Longtime Wall Street analyst Richard Greenfield and principals at boutique research firm LightShed Partners have launched an early stage venture fund in the tech, media, telecom and consumer space.
LightShed Ventures announced its first fund today, $75 million focused on Seed and A rounds aimed at finding the next “category defining companies in TMT.” The team includes LightShed analysts Greenfield, Walter Piecyk and Brandon Ross as well as Jamie Seltzer, who joined LightShed Ventures in September from Waverly Capital, the investment firm co-founded by Edgar Bronfman, Jr.
The firm said LightShed Ventures Limited Partners include one significant institutional investor “and an incredible group of prominent media, telecom, tech, sports, entertainment, music and financial executives.”
LightShed Ventures said its portfolio currently includes investments in Antenna, Podchaser Slipstream “and one unannounced investment in the creator space.”
Greenfield, Piecyk and Ross have worked together for more than 15 years as research analysts, previously at BTIG. They launched LightShed Partners in 2019. Seltzer brings a decade of private investment and entrepreneurial experience to the firm.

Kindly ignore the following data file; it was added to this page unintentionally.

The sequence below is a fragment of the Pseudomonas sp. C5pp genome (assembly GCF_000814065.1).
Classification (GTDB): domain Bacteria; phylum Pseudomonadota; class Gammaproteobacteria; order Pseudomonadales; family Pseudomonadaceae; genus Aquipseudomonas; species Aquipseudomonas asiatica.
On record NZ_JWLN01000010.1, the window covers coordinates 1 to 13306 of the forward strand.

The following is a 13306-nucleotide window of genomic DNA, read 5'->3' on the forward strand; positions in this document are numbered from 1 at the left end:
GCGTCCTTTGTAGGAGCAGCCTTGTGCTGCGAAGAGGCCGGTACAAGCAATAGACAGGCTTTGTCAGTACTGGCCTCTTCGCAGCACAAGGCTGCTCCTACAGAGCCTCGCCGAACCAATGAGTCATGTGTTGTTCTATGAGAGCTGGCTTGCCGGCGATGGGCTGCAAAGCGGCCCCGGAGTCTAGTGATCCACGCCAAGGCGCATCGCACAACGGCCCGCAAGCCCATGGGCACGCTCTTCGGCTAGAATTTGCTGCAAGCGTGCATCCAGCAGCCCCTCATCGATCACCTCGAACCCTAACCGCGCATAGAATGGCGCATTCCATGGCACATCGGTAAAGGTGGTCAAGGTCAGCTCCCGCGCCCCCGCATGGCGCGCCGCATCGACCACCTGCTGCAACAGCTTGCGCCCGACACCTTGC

“LightShed Partners will serve as the foundation for what we do at LightShed Ventures. Our unique, thematic research remains our life blood. The principles behind our research will underpin our investments. But the research itself is just the start of our flywheel,” Greenfield said.
Piecyk said LightShed Partners has differentiated itself with a deep focus on disruptive private companies, a high level of engagement with the industry on Twitter and a weekly podcast and interview series. “We have been planning this obvious evolution since before we started LightShed Partners,” he said.
Greenfield, who became a kind of new breed of analyst-blogger, has been a high-profile voice on Wall Street as media and tech trends converged very much in the public eye and the industry transformed – a complex time for companies and analysts who follow them. Greenfield put a “sell” rating on Disney stock in May given Covid-19 and pressures on its traditional businesses but upgraded it in January acknowledging the call was “dead wrong.” But he was early in his peer group in championing Snap and TikTok and has been prescient in just how long he’s been touting the importance of streaming to traditional media. He continues to have doubts about the transition from an investor perspective. A report this week was titled “Legacy Media’s Leaking Bucket: When Will Investors Care?’
“While we understand investor excitement over streaming subscriber growth, especially with Netflix at a ~$250 billion market cap generating positive free cash flow, along with the accelerating shift of advertising dollars to connected TV from linear TV (albeit, off a small base), legacy media stocks that have to balance old/new business models are unlikely to be the optimal long-term investments to create value from these two secular trends,” he wrote.